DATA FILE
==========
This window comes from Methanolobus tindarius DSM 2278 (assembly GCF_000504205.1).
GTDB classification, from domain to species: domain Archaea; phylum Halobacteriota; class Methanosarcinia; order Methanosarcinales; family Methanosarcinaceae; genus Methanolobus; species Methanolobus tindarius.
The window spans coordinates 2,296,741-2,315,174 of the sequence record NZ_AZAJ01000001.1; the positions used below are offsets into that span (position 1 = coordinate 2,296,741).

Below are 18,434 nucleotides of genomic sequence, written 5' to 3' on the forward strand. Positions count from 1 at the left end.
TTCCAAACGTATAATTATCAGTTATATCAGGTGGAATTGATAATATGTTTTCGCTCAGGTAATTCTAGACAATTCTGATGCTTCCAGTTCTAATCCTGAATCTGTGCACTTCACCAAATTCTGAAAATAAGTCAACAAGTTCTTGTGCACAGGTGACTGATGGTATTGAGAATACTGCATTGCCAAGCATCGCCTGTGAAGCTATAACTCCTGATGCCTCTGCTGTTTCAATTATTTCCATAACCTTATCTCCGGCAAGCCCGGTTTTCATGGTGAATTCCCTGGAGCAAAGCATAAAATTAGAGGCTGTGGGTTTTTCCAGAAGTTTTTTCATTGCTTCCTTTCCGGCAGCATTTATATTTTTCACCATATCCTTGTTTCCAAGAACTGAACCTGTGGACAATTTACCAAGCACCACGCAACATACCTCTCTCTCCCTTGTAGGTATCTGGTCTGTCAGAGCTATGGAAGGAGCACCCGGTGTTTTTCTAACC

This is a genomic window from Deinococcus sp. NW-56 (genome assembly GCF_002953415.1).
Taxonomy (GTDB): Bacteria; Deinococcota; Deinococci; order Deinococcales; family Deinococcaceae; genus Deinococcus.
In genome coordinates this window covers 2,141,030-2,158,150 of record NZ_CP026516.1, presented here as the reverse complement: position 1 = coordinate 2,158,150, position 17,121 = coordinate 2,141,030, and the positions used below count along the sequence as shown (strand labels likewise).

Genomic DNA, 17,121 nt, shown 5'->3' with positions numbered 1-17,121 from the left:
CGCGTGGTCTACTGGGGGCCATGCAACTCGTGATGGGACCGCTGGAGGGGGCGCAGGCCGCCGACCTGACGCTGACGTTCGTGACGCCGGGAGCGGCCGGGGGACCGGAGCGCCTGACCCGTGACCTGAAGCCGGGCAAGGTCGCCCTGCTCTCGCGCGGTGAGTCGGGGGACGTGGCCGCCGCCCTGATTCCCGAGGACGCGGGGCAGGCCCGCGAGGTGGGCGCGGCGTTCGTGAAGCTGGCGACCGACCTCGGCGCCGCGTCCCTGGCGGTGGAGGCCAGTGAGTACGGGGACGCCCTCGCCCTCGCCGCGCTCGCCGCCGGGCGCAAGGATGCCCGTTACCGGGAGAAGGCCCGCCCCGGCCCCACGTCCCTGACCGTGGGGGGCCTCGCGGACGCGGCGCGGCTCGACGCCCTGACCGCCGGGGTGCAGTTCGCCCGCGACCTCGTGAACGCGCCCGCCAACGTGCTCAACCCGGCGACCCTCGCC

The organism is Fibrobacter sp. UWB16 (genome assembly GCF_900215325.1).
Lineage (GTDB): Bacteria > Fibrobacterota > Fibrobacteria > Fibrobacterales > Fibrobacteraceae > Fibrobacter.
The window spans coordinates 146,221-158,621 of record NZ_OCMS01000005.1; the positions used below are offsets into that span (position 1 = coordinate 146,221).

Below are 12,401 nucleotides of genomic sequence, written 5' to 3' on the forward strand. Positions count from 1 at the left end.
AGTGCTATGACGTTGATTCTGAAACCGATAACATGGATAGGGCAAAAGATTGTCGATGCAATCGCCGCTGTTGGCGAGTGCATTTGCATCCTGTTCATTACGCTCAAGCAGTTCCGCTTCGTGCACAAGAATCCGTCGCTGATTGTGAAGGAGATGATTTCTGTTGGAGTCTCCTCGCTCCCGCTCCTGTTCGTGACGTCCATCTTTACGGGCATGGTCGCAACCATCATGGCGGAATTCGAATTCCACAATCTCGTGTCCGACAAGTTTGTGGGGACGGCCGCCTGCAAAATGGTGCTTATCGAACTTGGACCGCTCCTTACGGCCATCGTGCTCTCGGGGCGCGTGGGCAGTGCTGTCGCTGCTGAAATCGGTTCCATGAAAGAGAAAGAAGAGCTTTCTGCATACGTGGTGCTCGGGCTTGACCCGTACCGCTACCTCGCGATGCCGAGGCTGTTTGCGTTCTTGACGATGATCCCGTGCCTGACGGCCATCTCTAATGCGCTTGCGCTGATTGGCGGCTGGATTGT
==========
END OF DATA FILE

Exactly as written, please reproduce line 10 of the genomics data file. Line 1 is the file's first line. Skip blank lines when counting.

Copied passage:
CGCGTGGTCTACTGGGGGCCATGCAACTCGTGATGGGACCGCTGGAGGGGGCGCAGGCCGCCGACCTGACGCTGACGTTCGTGACGCCGGGAGCGGCCGGGGGACCGGAGCGCCTGACCCGTGACCTGAAGCCGGGCAAGGTCGCCCTGCTCTCGCGCGGTGAGTCGGGGGACGTGGCCGCCGCCCTGATTCCCGAGGACGCGGGGCAGGCCCGCGAGGTGGGCGCGGCGTTCGTGAAGCTGGCGACCGACCTCGGCGCCGCGTCCCTGGCGGTGGAGGCCAGTGAGTACGGGGACGCCCTCGCCCTCGCCGCGCTCGCCGCCGGGCGCAAGGATGCCCGTTACCGGGAGAAGGCCCGCCCCGGCCCCACGTCCCTGACCGTGGGGGGCCTCGCGGACGCGGCGCGGCTCGACGCCCTGACCGCCGGGGTGCAGTTCGCCCGCGACCTCGTGAACGCGCCCGCCAACGTGCTCAACCCGGCGACCCTCGCC